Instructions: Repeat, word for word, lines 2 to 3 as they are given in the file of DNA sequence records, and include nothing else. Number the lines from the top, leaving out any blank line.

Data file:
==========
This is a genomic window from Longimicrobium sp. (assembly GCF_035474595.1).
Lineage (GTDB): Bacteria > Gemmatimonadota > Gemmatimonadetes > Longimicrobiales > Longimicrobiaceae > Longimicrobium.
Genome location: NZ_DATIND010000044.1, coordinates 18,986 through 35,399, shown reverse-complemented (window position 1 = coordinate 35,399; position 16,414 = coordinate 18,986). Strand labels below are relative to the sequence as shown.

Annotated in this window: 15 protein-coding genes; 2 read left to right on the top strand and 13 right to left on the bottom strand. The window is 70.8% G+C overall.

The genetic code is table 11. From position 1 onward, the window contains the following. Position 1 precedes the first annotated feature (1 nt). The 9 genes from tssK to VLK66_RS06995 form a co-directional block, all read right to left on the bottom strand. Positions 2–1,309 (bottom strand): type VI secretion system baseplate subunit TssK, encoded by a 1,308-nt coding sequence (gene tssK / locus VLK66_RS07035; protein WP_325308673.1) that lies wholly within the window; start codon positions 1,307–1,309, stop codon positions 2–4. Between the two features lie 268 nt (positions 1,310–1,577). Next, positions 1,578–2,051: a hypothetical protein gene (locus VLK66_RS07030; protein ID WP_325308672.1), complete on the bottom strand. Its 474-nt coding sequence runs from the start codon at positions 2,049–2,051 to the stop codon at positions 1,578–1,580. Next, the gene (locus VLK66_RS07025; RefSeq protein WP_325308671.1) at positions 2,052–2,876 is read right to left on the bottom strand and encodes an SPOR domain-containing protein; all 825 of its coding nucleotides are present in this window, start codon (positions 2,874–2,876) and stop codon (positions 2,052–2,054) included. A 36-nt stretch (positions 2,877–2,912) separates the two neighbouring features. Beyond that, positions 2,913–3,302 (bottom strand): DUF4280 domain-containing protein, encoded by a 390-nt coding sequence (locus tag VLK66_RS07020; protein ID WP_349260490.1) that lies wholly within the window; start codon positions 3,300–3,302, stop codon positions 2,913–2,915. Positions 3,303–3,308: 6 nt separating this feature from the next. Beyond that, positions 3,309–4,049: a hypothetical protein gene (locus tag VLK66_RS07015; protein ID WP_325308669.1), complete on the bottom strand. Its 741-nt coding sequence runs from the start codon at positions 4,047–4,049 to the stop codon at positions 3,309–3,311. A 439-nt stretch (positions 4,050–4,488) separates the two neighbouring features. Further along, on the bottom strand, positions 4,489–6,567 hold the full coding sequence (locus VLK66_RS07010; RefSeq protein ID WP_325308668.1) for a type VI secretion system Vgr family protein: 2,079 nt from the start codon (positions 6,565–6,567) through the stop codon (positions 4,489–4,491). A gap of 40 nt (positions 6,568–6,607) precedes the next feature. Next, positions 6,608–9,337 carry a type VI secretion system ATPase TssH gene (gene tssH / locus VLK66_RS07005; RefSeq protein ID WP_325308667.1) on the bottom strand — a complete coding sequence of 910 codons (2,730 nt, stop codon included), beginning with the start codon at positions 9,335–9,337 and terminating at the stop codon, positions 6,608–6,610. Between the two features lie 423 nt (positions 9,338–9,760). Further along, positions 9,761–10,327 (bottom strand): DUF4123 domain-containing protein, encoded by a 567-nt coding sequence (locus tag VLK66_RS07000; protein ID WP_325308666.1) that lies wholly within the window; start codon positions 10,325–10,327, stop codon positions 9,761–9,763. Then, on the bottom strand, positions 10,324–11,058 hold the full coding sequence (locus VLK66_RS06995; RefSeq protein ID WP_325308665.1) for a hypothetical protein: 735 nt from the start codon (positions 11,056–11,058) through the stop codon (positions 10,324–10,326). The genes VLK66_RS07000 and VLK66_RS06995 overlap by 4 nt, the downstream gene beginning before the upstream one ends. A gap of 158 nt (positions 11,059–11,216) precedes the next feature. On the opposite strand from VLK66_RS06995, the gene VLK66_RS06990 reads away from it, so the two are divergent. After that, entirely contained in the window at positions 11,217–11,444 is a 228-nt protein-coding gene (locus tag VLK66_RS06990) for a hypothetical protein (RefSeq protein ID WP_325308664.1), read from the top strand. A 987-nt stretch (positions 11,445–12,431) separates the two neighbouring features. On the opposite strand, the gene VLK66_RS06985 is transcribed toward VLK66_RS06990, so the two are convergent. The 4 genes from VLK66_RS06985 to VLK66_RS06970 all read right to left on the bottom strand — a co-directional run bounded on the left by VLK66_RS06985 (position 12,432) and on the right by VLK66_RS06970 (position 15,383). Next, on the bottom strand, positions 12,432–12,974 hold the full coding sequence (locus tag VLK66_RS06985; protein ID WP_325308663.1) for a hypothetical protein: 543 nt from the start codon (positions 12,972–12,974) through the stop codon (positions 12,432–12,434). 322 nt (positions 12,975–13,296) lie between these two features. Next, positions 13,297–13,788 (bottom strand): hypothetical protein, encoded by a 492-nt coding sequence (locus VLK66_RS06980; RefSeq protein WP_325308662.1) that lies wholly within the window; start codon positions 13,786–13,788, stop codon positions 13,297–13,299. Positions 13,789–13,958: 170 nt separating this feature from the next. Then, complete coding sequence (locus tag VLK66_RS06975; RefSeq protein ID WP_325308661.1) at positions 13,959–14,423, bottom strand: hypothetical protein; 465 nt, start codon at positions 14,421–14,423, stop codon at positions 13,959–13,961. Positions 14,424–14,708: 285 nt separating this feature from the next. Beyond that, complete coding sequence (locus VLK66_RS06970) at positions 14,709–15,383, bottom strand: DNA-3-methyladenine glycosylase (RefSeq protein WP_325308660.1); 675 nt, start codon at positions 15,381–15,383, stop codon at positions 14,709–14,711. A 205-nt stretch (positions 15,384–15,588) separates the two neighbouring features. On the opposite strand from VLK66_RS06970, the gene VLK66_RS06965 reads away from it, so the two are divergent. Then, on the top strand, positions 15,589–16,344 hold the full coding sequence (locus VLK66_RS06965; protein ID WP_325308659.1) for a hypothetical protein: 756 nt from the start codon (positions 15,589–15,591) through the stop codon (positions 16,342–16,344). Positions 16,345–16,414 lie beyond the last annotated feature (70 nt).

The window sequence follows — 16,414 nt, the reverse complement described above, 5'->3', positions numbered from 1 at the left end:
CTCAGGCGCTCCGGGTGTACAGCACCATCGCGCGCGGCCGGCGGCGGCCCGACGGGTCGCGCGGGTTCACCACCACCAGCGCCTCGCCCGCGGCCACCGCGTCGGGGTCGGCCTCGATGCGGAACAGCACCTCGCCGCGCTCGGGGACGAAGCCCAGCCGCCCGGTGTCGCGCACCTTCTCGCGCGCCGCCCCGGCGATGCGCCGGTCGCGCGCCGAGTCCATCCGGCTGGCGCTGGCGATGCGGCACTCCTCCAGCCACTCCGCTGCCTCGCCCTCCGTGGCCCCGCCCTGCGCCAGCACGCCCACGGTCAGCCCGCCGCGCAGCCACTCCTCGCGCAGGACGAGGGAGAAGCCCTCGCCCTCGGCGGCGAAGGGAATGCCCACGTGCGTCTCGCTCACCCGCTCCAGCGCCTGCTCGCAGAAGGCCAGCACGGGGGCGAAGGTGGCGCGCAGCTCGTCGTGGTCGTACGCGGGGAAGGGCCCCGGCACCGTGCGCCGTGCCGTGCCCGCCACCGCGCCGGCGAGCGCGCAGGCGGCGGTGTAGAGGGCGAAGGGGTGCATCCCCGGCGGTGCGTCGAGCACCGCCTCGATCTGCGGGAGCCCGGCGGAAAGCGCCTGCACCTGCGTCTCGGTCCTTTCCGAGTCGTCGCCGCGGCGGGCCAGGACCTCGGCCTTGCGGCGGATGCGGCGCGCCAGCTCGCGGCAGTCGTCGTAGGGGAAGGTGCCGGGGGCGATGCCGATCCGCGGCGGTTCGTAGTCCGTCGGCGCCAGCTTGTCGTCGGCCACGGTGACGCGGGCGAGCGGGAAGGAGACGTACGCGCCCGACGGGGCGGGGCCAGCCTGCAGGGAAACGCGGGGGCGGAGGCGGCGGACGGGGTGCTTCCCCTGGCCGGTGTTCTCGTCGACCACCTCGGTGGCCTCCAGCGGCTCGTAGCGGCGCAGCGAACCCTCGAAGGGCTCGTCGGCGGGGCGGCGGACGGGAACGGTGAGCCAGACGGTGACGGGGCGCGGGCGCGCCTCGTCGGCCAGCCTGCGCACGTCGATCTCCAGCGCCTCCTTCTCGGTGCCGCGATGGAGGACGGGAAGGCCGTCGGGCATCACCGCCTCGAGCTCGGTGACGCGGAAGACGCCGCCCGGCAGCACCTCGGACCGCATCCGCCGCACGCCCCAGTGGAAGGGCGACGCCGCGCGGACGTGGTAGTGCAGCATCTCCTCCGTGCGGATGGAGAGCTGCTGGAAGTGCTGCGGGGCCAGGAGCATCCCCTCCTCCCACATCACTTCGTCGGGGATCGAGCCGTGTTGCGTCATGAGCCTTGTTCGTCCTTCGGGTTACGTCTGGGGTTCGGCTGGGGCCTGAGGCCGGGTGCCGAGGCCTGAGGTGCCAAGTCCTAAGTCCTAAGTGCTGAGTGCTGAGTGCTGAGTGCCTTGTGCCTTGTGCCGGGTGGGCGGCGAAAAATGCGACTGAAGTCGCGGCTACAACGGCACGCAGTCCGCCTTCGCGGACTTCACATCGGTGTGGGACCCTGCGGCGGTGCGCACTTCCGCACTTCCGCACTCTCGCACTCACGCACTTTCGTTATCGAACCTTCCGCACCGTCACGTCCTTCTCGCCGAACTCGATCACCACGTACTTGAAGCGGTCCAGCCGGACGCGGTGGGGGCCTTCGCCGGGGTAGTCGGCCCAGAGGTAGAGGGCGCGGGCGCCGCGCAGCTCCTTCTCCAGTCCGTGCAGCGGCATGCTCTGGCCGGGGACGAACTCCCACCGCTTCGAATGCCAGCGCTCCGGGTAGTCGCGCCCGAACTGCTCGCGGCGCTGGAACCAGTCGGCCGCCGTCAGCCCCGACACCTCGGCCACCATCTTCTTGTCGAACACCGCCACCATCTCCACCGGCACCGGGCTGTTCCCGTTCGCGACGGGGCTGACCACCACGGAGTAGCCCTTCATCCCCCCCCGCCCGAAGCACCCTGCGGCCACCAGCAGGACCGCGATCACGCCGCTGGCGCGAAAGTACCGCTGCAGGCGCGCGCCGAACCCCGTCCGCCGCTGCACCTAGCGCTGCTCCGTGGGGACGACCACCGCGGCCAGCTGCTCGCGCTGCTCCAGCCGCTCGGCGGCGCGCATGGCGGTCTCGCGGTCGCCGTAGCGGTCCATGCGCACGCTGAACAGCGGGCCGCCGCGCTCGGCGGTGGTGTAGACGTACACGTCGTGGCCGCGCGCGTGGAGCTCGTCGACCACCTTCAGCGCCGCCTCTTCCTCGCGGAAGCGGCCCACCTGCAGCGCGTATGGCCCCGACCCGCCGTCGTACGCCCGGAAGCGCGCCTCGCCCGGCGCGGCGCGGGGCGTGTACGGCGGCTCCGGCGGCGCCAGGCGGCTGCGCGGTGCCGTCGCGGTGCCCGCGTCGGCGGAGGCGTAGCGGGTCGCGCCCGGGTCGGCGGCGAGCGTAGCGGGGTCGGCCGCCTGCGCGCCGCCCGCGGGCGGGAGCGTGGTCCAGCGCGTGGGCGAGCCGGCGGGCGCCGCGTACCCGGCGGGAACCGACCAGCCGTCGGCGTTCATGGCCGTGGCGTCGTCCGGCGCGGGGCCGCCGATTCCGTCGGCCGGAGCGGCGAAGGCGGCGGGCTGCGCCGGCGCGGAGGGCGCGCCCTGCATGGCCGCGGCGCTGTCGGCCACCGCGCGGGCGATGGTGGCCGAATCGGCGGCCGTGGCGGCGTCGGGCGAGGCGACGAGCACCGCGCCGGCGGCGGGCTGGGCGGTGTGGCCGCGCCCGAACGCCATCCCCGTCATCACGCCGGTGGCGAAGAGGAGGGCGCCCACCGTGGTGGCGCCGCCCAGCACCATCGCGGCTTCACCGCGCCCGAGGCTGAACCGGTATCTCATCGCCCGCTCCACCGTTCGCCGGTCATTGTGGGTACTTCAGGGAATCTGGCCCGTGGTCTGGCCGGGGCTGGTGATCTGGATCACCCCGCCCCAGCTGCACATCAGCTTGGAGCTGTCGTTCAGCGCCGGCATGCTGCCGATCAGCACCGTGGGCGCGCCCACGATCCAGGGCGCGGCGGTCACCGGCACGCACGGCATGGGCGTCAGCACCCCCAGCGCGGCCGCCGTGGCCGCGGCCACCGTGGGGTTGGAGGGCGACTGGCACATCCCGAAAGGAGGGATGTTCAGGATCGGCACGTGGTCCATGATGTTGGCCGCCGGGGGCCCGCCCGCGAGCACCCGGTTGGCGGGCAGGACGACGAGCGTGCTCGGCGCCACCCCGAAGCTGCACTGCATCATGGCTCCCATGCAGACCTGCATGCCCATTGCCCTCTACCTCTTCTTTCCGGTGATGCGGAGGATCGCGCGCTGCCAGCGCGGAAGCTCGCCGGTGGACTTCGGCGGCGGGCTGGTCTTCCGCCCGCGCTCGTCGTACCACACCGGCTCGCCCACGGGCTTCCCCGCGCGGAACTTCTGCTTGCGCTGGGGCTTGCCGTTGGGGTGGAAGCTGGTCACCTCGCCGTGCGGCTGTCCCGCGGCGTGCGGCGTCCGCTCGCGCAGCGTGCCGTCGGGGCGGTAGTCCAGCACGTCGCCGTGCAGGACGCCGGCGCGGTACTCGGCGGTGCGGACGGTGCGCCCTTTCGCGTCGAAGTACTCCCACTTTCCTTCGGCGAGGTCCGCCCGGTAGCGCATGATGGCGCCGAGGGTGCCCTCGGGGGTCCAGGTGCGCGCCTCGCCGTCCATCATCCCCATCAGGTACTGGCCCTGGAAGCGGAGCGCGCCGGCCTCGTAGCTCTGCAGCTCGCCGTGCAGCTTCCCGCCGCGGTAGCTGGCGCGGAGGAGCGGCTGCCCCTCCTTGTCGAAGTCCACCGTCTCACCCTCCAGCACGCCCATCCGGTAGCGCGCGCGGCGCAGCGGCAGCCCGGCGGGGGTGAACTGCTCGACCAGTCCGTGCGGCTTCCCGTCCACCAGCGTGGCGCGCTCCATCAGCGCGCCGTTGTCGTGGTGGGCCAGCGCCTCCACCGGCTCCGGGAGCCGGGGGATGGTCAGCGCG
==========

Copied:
Lineage (GTDB): Bacteria > Gemmatimonadota > Gemmatimonadetes > Longimicrobiales > Longimicrobiaceae > Longimicrobium.
Genome location: NZ_DATIND010000044.1, coordinates 18,986 through 35,399, shown reverse-complemented (window position 1 = coordinate 35,399; position 16,414 = coordinate 18,986). Strand labels below are relative to the sequence as shown.